New heights for EU pig welfare campaign
A new pig campaign demanding EU countries adopt pig welfare laws has received more than 100,000 signatures.
Compassion in World Farming (CIWF) launched Pig Project to raise awareness of "appalling conditions" on many EU pig farms and "flagrant disregard of legislation".
CIWF has recently released two investigations into how Spanish and Italian pigs are farmed, highlighting "the extremes of low welfare and disregard for pigs' safety and well-being".
According to CIWF, over 10 million pigs are bred in Italy every year - and of these, more than 95% are reared in factory farms.
An investigation in Italy found each of the 11 farms visited by CIWF's Investigation Unit was found to be violating EU directives.
"At some farms, dead pigs were abandoned in the corners. With other pigs visibly seriously injured - left without care," said Annamaria Pisapia, director of CIWF Italy.
"Many of the pigs had serious eye infections, leaving their eyes bright red and painful. The conditions of the pigs on the farms that we observed are not only illegal, but also ethically unacceptable."
In Spain, a CIWF investigation discovered "pig bins" full of dead pigs outside some farms. "Not only were these full of dead pigs, but some had maggots feeding on the dead flesh, and in addition to the smell, suggesting they had been there for some length of time," said CIWF.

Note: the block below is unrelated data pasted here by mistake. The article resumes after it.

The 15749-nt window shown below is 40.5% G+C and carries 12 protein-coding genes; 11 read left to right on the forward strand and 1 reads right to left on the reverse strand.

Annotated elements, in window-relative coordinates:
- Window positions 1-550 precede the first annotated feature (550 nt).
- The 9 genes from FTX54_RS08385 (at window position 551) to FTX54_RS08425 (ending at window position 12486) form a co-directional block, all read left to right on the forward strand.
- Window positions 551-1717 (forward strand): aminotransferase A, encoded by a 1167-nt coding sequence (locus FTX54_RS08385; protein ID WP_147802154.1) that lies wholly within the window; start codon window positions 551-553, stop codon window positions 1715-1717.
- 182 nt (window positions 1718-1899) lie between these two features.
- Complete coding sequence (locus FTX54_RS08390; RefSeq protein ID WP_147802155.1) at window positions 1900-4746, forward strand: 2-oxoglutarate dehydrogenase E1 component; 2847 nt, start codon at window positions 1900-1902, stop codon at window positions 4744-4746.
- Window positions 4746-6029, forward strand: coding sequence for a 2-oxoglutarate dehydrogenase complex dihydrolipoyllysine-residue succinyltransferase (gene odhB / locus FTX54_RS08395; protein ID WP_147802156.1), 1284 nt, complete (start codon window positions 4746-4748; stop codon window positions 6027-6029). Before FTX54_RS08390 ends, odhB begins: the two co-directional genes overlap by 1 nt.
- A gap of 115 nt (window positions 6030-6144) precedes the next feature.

Liberal Democrat MEP Sarah Ludford is supporting the campaign. She said: "It's absolutely essential for UK farmers that there is a level playing-field across Europe. Otherwise they will be undercut by producers in EU countries with lower welfare standards.
"It is intolerable for our farmers to raise standards while other EU producers do not bother to observe the rules their governments signed. Until they do so shoppers would do best to buy British."
Last month, EU member states voted for new legislation to modernise the inspection system in pig slaughterhouses.
The new legislation aims to improve food safety by increasing the focus on microbiological hazards, which are the main food safety risk from meat, and introduce a more proportionate risk-based approach to hygiene and welfare inspections, known as official controls.
Measures agreed include:
• strengthened salmonella controls in pig slaughterhouses
• reduced trichinella testing where other controls are in place
• reduced carcass handling to minimise cross-contamination
The new legislation agreed is expected to come into force in June 2014.
The UK's Food Standards Agency (FSA) said it would work with the meat industry to implement the new requirements.
New legislative proposals on poultry, sheep and cattle meat inspection are also planned and are likely to be published within the next year.
Source: Philip Case, Farmers Weekly
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